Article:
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The SSRC Library allows visitors to access materials related to self-sufficiency programs, practice and research. Visitors can view common search terms, conduct a keyword search or create a custom search using any combination of the filters at the left side of this page. To conduct a keyword search, type a term or combination of terms into the search box below, select whether you want to search the exact phrase or the words in any order, and click on the blue button to the right of the search box to view relevant results.

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The SSRC Library includes resources which may be available only via journal subscription. The SSRC may be able to provide users without subscription access to a particular journal with a single use copy of the full text.  Please email the SSRC with your request.

The SSRC Library collection is constantly growing and new research is added regularly. We welcome our users to submit a library item to help us grow our collection in response to your needs.


  • Individual Author: Cox, Ron
    Reference Type: Stakeholder Resource
    Year: 2012

    Eradicating poverty in the United States has eluded policymakers, researchers, and analysts for the past 50 years. After initial decreases  during the 1960s and early 1970s, poverty rates have remained stubbornly stable, wavering from 11% to 15% of the population (Gabe, 2012). Government programs have largely met with only limited success despite investing billions of dollars each year. Recently, a conceptual framework that more seamlessly integrates community and government agencies to form a comprehensive effort against poverty has gained momentum (Kania & Kramer, 2011). Informing this effort have been research findings from the social sciences that have established the decline of two-parent families through divorce and unwed childbearing as an underlying causal agent of poverty. Fueled by these findings, lawmakers made the promotion of healthy marriages and responsible fatherhood a central component of the 1996 Personal Responsibility and Work Opportunity (PRWORA). This research brief examines the rationale behind a framework of integration, the effectiveness of healthy...

    Eradicating poverty in the United States has eluded policymakers, researchers, and analysts for the past 50 years. After initial decreases  during the 1960s and early 1970s, poverty rates have remained stubbornly stable, wavering from 11% to 15% of the population (Gabe, 2012). Government programs have largely met with only limited success despite investing billions of dollars each year. Recently, a conceptual framework that more seamlessly integrates community and government agencies to form a comprehensive effort against poverty has gained momentum (Kania & Kramer, 2011). Informing this effort have been research findings from the social sciences that have established the decline of two-parent families through divorce and unwed childbearing as an underlying causal agent of poverty. Fueled by these findings, lawmakers made the promotion of healthy marriages and responsible fatherhood a central component of the 1996 Personal Responsibility and Work Opportunity (PRWORA). This research brief examines the rationale behind a framework of integration, the effectiveness of healthy marriage and as an intervention, and recent attempts to integrate healthy marriage and relationship education into Temporary Assistance for Needy Families (TANF) programs. (author abstract)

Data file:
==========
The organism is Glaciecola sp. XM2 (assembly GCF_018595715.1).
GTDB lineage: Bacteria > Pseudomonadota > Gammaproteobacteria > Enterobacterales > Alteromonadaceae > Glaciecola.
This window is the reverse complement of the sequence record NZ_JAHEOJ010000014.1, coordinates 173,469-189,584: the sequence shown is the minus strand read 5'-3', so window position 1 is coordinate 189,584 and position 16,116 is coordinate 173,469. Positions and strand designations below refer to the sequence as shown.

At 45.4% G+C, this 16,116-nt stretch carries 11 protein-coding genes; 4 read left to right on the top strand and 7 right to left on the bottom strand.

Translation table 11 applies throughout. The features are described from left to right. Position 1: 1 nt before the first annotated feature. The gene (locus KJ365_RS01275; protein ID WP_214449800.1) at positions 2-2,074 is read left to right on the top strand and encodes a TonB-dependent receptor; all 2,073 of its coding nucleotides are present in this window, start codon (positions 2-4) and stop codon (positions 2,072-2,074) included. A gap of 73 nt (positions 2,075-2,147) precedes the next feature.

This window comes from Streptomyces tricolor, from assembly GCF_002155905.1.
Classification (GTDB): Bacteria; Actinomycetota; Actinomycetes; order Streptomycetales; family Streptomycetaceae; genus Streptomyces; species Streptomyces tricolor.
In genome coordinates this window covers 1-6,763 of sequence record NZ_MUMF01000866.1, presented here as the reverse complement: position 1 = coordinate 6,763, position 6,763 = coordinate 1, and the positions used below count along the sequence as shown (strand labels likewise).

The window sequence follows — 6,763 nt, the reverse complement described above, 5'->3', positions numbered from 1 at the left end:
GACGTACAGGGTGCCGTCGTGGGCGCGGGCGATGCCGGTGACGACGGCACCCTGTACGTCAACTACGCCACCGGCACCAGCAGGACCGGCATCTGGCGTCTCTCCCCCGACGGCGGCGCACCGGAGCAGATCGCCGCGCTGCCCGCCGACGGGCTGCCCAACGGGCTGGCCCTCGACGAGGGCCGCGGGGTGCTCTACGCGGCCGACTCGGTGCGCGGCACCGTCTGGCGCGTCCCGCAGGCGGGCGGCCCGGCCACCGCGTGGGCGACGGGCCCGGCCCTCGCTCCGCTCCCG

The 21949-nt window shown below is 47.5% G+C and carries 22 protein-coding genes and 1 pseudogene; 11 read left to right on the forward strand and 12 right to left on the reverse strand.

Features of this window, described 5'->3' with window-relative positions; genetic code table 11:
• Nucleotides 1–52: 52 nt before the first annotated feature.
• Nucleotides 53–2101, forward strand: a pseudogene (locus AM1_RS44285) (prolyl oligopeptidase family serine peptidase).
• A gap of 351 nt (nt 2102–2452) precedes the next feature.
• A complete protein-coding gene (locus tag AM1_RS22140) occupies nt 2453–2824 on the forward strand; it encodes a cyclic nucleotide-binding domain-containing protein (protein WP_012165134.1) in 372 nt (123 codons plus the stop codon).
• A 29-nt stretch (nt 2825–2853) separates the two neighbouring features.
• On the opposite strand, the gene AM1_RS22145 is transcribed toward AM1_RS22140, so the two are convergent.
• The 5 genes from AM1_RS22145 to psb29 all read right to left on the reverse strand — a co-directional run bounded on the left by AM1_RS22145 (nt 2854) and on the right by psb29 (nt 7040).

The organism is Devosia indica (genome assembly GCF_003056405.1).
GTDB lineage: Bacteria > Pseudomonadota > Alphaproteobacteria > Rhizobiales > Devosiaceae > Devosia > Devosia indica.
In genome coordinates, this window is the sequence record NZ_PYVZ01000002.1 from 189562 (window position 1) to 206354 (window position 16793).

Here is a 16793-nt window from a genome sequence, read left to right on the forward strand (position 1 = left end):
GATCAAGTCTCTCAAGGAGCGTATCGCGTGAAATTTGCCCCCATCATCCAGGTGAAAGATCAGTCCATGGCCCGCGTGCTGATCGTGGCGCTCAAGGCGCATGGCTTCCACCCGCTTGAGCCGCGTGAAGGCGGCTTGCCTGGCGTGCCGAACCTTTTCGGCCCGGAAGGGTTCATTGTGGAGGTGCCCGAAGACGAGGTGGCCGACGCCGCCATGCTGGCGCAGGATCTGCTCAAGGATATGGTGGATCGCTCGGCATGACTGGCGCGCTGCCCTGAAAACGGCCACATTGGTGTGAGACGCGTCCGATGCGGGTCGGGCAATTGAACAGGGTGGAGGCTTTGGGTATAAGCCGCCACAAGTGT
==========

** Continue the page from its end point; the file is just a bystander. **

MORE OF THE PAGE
• Individual Author: National Resource Center for Healthy Marriage and Families
    Reference Type: Stakeholder Resource
    Year: 2012

    This tool provides information on free and low-cost healthy marriage and relationship education curricula that are research-based and suitable for integration into safety-net service delivery systems. For the purposes of this review, "low-cost" is defined as costing less than $300.00 for facilitator materials and up to 20 participants. (author abstract) 

    This tool provides information on free and low-cost healthy marriage and relationship education curricula that are research-based and suitable for integration into safety-net service delivery systems. For the purposes of this review, "low-cost" is defined as costing less than $300.00 for facilitator materials and up to 20 participants. (author abstract) 

  • Individual Author: Bond, David
    Reference Type: Stakeholder Resource
    Year: 2013

    Employer engagement in Adult Career Pathways (ACP) programs can strengthen the efforts of adult educators to help learners attain secondary credentials, transition to  postsecondary programs, achieve industry credentials, and secure family-sustaining employment. Whether employer contributions result in the development of workplace  relevant curriculum, career awareness activities, work-based  learning opportunities, or in-kind support for equipment and other resources, employer engagement is essential for ACP programs. Employers can help ensure programs are responsive to the needs of local industry, while providing adult learners the relevant workplace context and foundational skills they must master to succeed along a career pathway.  Interfacing with adult learners in the classroom on a daily basis, teachers are well positioned to work with employers toward the goal of translating workplace skills into learning  objectives that can be taught within a career pathways context. This brief offers practical strategies on engaging  employers and building business-education...